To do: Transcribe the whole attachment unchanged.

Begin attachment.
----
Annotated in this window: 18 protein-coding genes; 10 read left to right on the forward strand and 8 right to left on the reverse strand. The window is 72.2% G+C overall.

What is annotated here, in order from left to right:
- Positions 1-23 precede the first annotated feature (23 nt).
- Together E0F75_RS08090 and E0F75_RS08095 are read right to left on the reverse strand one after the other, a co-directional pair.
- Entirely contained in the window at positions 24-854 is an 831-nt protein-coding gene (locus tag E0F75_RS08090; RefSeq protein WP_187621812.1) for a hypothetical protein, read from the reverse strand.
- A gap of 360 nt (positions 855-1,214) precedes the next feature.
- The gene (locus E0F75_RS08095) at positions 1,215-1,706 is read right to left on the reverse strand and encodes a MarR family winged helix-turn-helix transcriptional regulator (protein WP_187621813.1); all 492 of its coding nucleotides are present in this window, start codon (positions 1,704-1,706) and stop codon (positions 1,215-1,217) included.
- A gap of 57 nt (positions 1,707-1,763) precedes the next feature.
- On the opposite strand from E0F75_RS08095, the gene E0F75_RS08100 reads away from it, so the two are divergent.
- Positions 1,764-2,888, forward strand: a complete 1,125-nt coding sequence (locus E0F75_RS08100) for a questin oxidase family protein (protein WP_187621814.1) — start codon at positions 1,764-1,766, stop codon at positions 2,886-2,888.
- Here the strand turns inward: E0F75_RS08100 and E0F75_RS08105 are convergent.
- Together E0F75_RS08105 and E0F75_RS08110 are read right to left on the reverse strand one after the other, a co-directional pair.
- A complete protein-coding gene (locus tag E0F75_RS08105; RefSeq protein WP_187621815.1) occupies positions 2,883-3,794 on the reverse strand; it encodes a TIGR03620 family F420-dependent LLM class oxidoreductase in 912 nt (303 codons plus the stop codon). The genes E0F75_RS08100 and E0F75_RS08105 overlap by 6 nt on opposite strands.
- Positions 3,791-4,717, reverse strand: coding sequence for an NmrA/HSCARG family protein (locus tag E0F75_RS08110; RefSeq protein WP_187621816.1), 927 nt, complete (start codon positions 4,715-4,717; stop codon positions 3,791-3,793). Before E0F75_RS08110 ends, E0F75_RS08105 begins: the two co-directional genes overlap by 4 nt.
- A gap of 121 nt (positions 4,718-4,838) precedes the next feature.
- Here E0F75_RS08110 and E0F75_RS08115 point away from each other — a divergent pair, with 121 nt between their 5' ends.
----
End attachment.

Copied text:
Annotated in this window: 18 protein-coding genes; 10 read left to right on the forward strand and 8 right to left on the reverse strand. The window is 72.2% G+C overall.

What is annotated here, in order from left to right:
- Positions 1-23 precede the first annotated feature (23 nt).
- Together E0F75_RS08090 and E0F75_RS08095 are read right to left on the reverse strand one after the other, a co-directional pair.
- Entirely contained in the window at positions 24-854 is an 831-nt protein-coding gene (locus tag E0F75_RS08090; RefSeq protein WP_187621812.1) for a hypothetical protein, read from the reverse strand.
- A gap of 360 nt (positions 855-1,214) precedes the next feature.
- The gene (locus E0F75_RS08095) at positions 1,215-1,706 is read right to left on the reverse strand and encodes a MarR family winged helix-turn-helix transcriptional regulator (protein WP_187621813.1); all 492 of its coding nucleotides are present in this window, start codon (positions 1,704-1,706) and stop codon (positions 1,215-1,217) included.
- A gap of 57 nt (positions 1,707-1,763) precedes the next feature.
- On the opposite strand from E0F75_RS08095, the gene E0F75_RS08100 reads away from it, so the two are divergent.
- Positions 1,764-2,888, forward strand: a complete 1,125-nt coding sequence (locus E0F75_RS08100) for a questin oxidase family protein (protein WP_187621814.1) — start codon at positions 1,764-1,766, stop codon at positions 2,886-2,888.
- Here the strand turns inward: E0F75_RS08100 and E0F75_RS08105 are convergent.
- Together E0F75_RS08105 and E0F75_RS08110 are read right to left on the reverse strand one after the other, a co-directional pair.
- A complete protein-coding gene (locus tag E0F75_RS08105; RefSeq protein WP_187621815.1) occupies positions 2,883-3,794 on the reverse strand; it encodes a TIGR03620 family F420-dependent LLM class oxidoreductase in 912 nt (303 codons plus the stop codon). The genes E0F75_RS08100 and E0F75_RS08105 overlap by 6 nt on opposite strands.
- Positions 3,791-4,717, reverse strand: coding sequence for an NmrA/HSCARG family protein (locus tag E0F75_RS08110; RefSeq protein WP_187621816.1), 927 nt, complete (start codon positions 4,715-4,717; stop codon positions 3,791-3,793). Before E0F75_RS08110 ends, E0F75_RS08105 begins: the two co-directional genes overlap by 4 nt.
- A gap of 121 nt (positions 4,718-4,838) precedes the next feature.
- Here E0F75_RS08110 and E0F75_RS08115 point away from each other — a divergent pair, with 121 nt between their 5' ends.